Bookmark #1 Toronto, Ontario

In the Skin of a Lion, by Michael Ondaatje


Then there was no longer any fear on the bridge. The worst, the incredible had happened. A nun had fallen off the Prince Edward Viaduct before it was even finished. The men covered in wood shavings or granite dust held the women against them. And Commissioner Harris at the far end stared along the mad pathway. This was his first child and it had already become a murderer.

— from In the Skin of a Lion by Michael Ondaatje, published by McClelland & Stewart. Bookmarked at the Bloor Viaduct, April 23, 2009.


 

About Michael Ondaatje and In the Skin of a Lion

Michael Ondaatje was born in Sri Lanka in 1943 and moved to Canada in 1962. His fiction and poetry have received Canada’s most prestigious literary awards, including The Giller Prize and multiple Governor General’s Awards. In 1992, Ondaatje received the Booker Prize for The English Patient.

In the Skin of a Lion is set in Toronto in the 1920s and 30s, and imagines a place shared by the immigrants who build it, the powerful men who plan, execute and dream of its possibilities and the outsiders who stamp their own impression on the landscapes and landmarks. Using recognizable locales across Toronto, including the Bloor Street Viaduct and the R.C. Harris Water Treatment Plant, In the Skin of a Lion blends real and invented histories to create a mythical and mysterious portrait of Toronto as it might have been.

In the Skin of a Lion is published by McClelland & Stewart.


Discover the Bookmark and the story behind it online with a special exhibit featuring readings and interviews with Michael Ondaatje, and an audio walk inspired by the poem. The exhibit is produced by Angela Shackel of Accounts and Records and was made possible with the generous contribution of the Good Foundation Inc. 


The Passage

Then there was no longer any fear on the bridge. The worst, the incredible had happened. A nun had fallen off the Prince Edward Viaduct before it was even finished. The men covered in wood shavings or granite dust held the women against them. And Commissioner Harris at the far end stared along the mad pathway. This was his first child and it had already become a murderer.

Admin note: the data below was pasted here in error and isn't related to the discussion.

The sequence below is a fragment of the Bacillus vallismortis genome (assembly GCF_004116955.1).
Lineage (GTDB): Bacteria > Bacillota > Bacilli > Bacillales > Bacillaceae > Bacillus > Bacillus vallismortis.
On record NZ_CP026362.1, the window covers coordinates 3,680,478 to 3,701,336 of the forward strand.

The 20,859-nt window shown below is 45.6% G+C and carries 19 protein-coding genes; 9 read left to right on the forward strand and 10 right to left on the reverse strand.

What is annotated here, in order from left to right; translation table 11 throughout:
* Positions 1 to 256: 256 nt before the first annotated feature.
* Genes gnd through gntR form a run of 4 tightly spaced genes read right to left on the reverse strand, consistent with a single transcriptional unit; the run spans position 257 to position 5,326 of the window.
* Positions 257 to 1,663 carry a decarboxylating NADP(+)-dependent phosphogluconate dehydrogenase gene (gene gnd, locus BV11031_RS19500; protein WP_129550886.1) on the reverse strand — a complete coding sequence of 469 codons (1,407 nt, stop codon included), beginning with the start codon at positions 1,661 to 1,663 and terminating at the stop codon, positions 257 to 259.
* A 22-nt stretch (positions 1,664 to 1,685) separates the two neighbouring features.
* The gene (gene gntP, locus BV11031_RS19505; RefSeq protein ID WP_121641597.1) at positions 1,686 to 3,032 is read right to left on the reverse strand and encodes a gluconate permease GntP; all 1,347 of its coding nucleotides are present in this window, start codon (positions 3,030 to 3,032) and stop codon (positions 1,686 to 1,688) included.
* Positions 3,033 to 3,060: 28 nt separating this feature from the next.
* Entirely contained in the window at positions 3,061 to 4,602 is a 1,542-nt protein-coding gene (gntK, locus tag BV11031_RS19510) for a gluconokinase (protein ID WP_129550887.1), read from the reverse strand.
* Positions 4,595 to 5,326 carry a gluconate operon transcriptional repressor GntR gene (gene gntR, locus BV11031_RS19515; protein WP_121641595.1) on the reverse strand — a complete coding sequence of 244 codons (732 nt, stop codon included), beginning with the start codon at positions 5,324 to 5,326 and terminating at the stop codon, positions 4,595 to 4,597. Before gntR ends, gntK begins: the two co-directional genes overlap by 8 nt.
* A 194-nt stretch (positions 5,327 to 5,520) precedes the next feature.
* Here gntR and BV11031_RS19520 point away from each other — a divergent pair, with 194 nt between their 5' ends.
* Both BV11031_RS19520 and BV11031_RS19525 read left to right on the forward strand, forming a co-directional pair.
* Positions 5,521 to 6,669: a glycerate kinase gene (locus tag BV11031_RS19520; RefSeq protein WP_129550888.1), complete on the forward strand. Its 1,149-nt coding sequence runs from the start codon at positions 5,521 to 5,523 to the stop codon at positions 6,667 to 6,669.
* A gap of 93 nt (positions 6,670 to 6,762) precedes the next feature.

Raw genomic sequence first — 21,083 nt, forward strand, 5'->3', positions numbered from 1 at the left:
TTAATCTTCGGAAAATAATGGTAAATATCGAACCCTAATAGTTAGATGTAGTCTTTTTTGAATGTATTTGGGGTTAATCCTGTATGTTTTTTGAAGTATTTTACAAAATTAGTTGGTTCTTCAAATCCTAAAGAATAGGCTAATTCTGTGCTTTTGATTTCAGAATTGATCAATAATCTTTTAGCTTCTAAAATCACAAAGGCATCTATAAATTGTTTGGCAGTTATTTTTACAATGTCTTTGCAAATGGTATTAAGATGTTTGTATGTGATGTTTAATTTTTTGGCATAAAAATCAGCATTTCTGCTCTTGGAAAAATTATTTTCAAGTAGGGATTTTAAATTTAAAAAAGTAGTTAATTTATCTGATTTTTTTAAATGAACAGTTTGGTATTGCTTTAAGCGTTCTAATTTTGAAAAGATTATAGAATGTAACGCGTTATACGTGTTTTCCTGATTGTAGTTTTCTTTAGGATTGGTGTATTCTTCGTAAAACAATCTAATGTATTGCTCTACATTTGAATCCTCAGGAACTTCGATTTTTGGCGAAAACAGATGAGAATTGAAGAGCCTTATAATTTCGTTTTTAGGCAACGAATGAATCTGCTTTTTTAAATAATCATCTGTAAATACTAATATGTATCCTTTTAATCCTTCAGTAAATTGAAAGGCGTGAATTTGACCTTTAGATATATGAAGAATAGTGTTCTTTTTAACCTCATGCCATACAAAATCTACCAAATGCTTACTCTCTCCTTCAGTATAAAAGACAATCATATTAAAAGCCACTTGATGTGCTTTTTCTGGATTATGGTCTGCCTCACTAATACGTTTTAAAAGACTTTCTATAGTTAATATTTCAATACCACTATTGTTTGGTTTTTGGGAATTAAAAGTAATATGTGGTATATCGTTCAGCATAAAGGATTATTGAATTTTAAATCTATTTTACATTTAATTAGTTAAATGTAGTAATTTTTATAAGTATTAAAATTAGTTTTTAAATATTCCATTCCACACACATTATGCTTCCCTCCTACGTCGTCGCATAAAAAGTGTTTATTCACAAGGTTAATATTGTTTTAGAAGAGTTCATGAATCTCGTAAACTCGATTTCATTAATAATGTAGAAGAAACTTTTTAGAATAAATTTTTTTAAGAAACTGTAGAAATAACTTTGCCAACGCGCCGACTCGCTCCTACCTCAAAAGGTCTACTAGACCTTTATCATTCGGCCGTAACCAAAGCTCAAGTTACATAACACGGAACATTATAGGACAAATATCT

The man in mid-air under the central arch saw the shape fall towards him, in that second knowing his rope would not hold them both. He reached to catch the figure while his other hand grabbed the metal pipe edge above him to lessen the sudden jerk on the rope. The new weight ripped the arm that held the pipe out of its socket and he screamed, so whoever might have heard him up there would have thought the scream was from the falling figure. The halter thulked, jerking his chest up to his throat. The right arm was all agony now — but his hand’s timing had been immaculate, the grace of the habit, and he found himself a moment later holding the figure against him dearly.

He saw it was a black-garbed bird, a girl’s white face. He saw this in the light that sprayed down inconstantly from a flare fifteen yards above them. They hung in the halter, pivoting over the valley, his broken arm loose on one side of him, holding the woman with the other. Her body was in shock, her huge eyes staring into the face of Nicholas Temelcoff.

Scream, please, Lady, he whispered, the pain terrible. He asked her to hold him by the shoulders, to take the weight off his one good arm. A sway in the wind. She could not speak though her eyes glared at him bright, just staring at him. Scream, please. But she could not.

During the night, the long chutes through which wet concrete slid were unused and hung loose so the open spouts wavered a few feet from the valley floor. The tops of these were about ten feet from him now. He knew this without seeing them, even though they fell outside the scope of light. If they attempted to slide the chute their weight would make it vertical and dangerous. They would have to go further — to reach the lower-deck level of the bridge where there were structures built for possible water mains.

We have to swing.  She had her hands around his shoulders now, the wind assaulting them. The two strangers were in each other’s arms, beginning to swing wilder, once more, past the lip of the chute which had tempted them, till they were almost at the lower level of the rafters.  He had his one good arm free. Saving her now would be her responsibility.

 

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